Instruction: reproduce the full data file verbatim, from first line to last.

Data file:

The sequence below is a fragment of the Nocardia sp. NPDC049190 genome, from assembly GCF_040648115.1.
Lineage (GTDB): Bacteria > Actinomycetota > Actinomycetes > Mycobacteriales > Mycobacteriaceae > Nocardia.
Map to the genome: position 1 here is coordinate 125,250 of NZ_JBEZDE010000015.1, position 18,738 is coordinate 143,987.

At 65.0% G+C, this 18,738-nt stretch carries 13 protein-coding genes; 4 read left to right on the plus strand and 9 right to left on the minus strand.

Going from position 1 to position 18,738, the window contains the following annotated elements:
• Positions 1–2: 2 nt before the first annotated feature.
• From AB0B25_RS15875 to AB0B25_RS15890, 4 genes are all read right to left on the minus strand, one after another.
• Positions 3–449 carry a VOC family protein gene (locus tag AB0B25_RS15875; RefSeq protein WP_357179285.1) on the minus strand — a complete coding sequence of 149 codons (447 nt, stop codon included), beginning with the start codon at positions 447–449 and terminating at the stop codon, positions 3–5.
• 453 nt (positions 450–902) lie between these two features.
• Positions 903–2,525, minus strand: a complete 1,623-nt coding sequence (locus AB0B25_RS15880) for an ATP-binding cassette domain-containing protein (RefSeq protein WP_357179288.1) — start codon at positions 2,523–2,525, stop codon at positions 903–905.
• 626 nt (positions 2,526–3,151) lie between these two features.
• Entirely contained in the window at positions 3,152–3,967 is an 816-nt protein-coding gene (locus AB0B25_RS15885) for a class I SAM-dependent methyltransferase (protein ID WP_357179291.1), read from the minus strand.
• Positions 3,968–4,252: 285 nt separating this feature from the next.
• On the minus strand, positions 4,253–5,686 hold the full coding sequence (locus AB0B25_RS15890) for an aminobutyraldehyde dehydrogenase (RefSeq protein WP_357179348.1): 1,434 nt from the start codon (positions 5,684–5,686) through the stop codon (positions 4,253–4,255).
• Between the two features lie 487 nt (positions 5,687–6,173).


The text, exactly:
The sequence below is a fragment of the Nocardia sp. NPDC049190 genome, from assembly GCF_040648115.1.
Lineage (GTDB): Bacteria > Actinomycetota > Actinomycetes > Mycobacteriales > Mycobacteriaceae > Nocardia.
Map to the genome: position 1 here is coordinate 125,250 of NZ_JBEZDE010000015.1, position 18,738 is coordinate 143,987.

At 65.0% G+C, this 18,738-nt stretch carries 13 protein-coding genes; 4 read left to right on the plus strand and 9 right to left on the minus strand.

Going from position 1 to position 18,738, the window contains the following annotated elements:
• Positions 1–2: 2 nt before the first annotated feature.
• From AB0B25_RS15875 to AB0B25_RS15890, 4 genes are all read right to left on the minus strand, one after another.
• Positions 3–449 carry a VOC family protein gene (locus tag AB0B25_RS15875; RefSeq protein WP_357179285.1) on the minus strand — a complete coding sequence of 149 codons (447 nt, stop codon included), beginning with the start codon at positions 447–449 and terminating at the stop codon, positions 3–5.
• 453 nt (positions 450–902) lie between these two features.
• Positions 903–2,525, minus strand: a complete 1,623-nt coding sequence (locus AB0B25_RS15880) for an ATP-binding cassette domain-containing protein (RefSeq protein WP_357179288.1) — start codon at positions 2,523–2,525, stop codon at positions 903–905.
• 626 nt (positions 2,526–3,151) lie between these two features.
• Entirely contained in the window at positions 3,152–3,967 is an 816-nt protein-coding gene (locus AB0B25_RS15885) for a class I SAM-dependent methyltransferase (protein ID WP_357179291.1), read from the minus strand.
• Positions 3,968–4,252: 285 nt separating this feature from the next.
• On the minus strand, positions 4,253–5,686 hold the full coding sequence (locus AB0B25_RS15890) for an aminobutyraldehyde dehydrogenase (RefSeq protein WP_357179348.1): 1,434 nt from the start codon (positions 5,684–5,686) through the stop codon (positions 4,253–4,255).
• Between the two features lie 487 nt (positions 5,687–6,173).